As an unsuspecting Ross drinks with Toussaint, Demelza suddenly arrives. Shrewdly sizing up Ross’s guest, Demelza feigns an instant attraction to him and Toussaint takes the bait, but a gun-toting Hanson bursts in to expose Ross’s treachery. Toussaint borrows one of Hanson’s pistols and is about to dispatch Ross, but Demelza suggests that while she’ll be glad to be rid of this “fiend, liar, and bully,” Ross should be “humiliated” first, in a swordfight. Toussaint jumps at the chance to show off his prowess.
Down in the cave, as Laurent and his cronies guard the ammo, Drake tosses a smoke bomb into their midst, and in the confusion, Zacky lights a fuse. Boom! The French are walled in, for the time being. Cut to Morwenna, whose labor pains are getting intense, and Rosina is no help.
As Demelza and Hanson watch, Ross and Toussaint commence their epic do-or-die swordfight – Toussaint showing off for Demelza’s benefit, Ross fighting for his life. Ross punches Toussaint, throwing him for a loop. Impatiently, Hanson aims his pistol at Ross, but before he can shoot, gunshots ring out and Hanson and Toussaint fall. As the smoke clears, Ross and Demelza gape in astonishment – the gunman is George!
Toussaint is dead, but Hanson is just wounded. George, quailing, wonders if they should finish him off and dispose of both bodies (“who would know?”), but Ross, retrieving Dwight’s notes from Hanson’s pocket, has a better idea. As he and George head off for a glass of brandy, a young girl urgently summons Demelza to Drake and Morwenna’s, where Demelza quickly delivers Morwenna’s baby, a girl that Drake, arriving in the immediate aftermath, dubs “Loveday.”
Ross tries to thank George, who retorts that he didn’t shoot Toussaint and Hanson to save Ross, but out of loyalty to his country. As they toast, they agree to “revert to [their] usual animosity.”
That night in the bedroom, Ross marvels at Demelza’s genius in exploiting Toussaint’s vanity, but she tells him it was just instinct. He never should have kept things from her (duh!) and will strive to repay her for what he put her through. One thing leads to another…
The next day, everyone is at Nampara admiring little Loveday. As Caroline tearfully cradles the baby in her arms, she and Dwight are clearly thinking of the child they lost. Rosina pulls Sam aside – he is ashamed of having been duped by Tess, but Rosina would be happy to marry him if he would only ask her. (Evidently, he does.)
Later at Killewarren, Caroline confesses to Dwight that her jealousy over Kitty was merely an excuse for keeping him at a distance: she’s terrified of having – and losing – another child. Dwight too is afraid, but they decide to risk it together. One thing leads to another, as Horace watches...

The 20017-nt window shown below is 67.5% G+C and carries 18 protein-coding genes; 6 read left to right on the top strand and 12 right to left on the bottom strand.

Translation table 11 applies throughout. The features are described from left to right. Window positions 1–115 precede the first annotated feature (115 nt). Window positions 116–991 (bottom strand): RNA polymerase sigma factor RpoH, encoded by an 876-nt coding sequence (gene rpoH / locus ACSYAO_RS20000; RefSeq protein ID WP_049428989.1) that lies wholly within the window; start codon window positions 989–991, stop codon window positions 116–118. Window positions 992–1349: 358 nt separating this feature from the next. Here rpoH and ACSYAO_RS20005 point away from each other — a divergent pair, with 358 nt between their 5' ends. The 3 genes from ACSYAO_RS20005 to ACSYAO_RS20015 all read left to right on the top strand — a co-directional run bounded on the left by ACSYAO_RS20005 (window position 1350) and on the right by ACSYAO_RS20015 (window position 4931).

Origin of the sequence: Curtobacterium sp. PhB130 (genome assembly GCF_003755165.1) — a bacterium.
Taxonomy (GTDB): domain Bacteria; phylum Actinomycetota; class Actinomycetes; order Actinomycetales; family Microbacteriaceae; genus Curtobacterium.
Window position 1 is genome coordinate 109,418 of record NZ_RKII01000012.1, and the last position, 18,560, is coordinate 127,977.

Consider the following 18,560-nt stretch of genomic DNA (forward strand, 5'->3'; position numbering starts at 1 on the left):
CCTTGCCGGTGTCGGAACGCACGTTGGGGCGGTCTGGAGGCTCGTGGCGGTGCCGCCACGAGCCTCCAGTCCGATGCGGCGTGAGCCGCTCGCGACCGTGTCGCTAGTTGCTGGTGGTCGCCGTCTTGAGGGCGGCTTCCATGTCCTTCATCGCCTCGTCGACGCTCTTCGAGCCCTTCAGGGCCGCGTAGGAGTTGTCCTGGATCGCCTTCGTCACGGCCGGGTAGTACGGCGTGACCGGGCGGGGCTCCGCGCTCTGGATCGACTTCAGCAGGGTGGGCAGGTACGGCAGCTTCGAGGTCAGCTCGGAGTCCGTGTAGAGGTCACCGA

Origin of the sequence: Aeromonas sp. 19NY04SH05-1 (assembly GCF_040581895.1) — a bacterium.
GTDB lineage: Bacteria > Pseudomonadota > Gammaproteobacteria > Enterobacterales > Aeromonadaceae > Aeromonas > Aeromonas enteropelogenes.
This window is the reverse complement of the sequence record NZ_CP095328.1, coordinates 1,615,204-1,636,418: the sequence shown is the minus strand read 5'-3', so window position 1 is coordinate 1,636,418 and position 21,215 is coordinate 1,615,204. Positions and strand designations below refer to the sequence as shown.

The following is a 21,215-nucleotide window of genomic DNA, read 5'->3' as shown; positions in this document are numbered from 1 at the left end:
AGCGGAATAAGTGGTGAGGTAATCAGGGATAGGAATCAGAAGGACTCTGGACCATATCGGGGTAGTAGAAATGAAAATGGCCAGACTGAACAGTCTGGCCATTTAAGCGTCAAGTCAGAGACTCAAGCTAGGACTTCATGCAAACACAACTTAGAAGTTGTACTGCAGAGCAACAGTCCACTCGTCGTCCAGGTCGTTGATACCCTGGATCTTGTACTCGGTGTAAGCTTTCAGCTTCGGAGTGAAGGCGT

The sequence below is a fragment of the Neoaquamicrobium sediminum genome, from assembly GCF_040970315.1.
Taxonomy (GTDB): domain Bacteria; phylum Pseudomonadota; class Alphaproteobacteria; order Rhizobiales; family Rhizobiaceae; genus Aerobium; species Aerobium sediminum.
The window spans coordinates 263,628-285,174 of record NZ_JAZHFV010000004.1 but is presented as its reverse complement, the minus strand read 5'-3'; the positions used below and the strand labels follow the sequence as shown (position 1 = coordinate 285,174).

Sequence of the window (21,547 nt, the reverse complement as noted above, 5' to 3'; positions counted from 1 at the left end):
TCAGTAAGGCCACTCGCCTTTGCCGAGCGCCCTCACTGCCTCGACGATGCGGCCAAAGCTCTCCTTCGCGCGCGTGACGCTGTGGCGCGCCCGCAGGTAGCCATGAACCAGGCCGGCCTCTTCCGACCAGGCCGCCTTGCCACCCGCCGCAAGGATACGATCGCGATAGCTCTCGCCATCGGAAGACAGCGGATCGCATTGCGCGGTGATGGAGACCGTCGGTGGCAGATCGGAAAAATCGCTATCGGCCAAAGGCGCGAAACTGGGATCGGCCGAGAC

In London, Wickham is satisfied – Ross has thwarted the invasion, the French prisoners are singing like canaries, and he’s back in favor with the Crown. Wickham suggests that it’s time for Ross to explore the “covert” role they previously discussed…
…and later in Cornwall, the magistrate Halse (played by Robin Ellis, the 1970s Ross Poldark) is roused from his bed – as are Hanson and Merceron in their nightshirts from jail – by Ross, who accuses them of “bribery, corruption, fraud, blackmail, false witness, mistreatment of prisoners, and murder.” Halse promises to lock them up, “for a considerable time.” “Your servant, sir,” says Ross, with a smile and a handshake. “And yours, sir.” (A nice final moment between the first Ross and his successor.)
George arrives at Nampara with news: he’s closing up Trenwith and moving to Truro with Cary and Valentine. Valentine wants a relationship with Ross, but George asks Ross to steer clear, as Valentine “is no relation” of his. As Demelza looks on knowingly, Ross reluctantly agrees. As George and his family pull away from Trenwith, a ghostly Elizabeth is gliding inside, perhaps to stay.
Cut to Sam and Rosina’s joyous wedding procession as Tess watches from the sidelines, bitter that Ross led her on. Ross reminds her that he saved her neck, and she’d better not forget it. As Tess exits in defeat, we learn that Geoffrey Charles has been reinstated at the military academy, Ross and Dwight are headed to France to be spies together, and Demelza is pregnant!
On the bluff as Ross’s ship awaits, he bids a poignant farewell to Demelza (and all of us), telling her, “I swear to you, my love…I will return.”
And that’s it! If you want to know what happens next, the story continues – after an 11-year gap – in book 8 in Winston Graham’s Poldark series, The Stranger From the Sea.